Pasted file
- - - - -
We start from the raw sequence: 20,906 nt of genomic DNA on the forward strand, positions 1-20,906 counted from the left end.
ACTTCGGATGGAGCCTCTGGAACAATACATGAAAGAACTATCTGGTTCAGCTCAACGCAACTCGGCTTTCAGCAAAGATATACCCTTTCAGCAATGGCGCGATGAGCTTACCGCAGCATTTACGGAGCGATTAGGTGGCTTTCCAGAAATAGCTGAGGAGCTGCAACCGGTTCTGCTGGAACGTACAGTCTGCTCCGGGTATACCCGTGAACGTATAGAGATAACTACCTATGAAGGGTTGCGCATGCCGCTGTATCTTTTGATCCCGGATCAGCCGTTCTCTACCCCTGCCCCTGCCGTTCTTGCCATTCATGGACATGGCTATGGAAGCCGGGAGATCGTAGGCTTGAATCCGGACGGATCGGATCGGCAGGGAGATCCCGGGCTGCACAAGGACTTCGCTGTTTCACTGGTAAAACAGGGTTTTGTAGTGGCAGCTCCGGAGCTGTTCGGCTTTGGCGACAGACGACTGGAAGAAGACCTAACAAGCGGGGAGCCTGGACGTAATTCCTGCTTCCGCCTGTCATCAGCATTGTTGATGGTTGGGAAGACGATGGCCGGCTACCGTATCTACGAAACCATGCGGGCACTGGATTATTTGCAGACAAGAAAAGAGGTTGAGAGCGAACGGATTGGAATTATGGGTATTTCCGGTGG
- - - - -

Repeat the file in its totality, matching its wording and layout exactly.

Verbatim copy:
We start from the raw sequence: 20,906 nt of genomic DNA on the forward strand, positions 1-20,906 counted from the left end.
ACTTCGGATGGAGCCTCTGGAACAATACATGAAAGAACTATCTGGTTCAGCTCAACGCAACTCGGCTTTCAGCAAAGATATACCCTTTCAGCAATGGCGCGATGAGCTTACCGCAGCATTTACGGAGCGATTAGGTGGCTTTCCAGAAATAGCTGAGGAGCTGCAACCGGTTCTGCTGGAACGTACAGTCTGCTCCGGGTATACCCGTGAACGTATAGAGATAACTACCTATGAAGGGTTGCGCATGCCGCTGTATCTTTTGATCCCGGATCAGCCGTTCTCTACCCCTGCCCCTGCCGTTCTTGCCATTCATGGACATGGCTATGGAAGCCGGGAGATCGTAGGCTTGAATCCGGACGGATCGGATCGGCAGGGAGATCCCGGGCTGCACAAGGACTTCGCTGTTTCACTGGTAAAACAGGGTTTTGTAGTGGCAGCTCCGGAGCTGTTCGGCTTTGGCGACAGACGACTGGAAGAAGACCTAACAAGCGGGGAGCCTGGACGTAATTCCTGCTTCCGCCTGTCATCAGCATTGTTGATGGTTGGGAAGACGATGGCCGGCTACCGTATCTACGAAACCATGCGGGCACTGGATTATTTGCAGACAAGAAAAGAGGTTGAGAGCGAACGGATTGGAATTATGGGTATTTCCGGTGG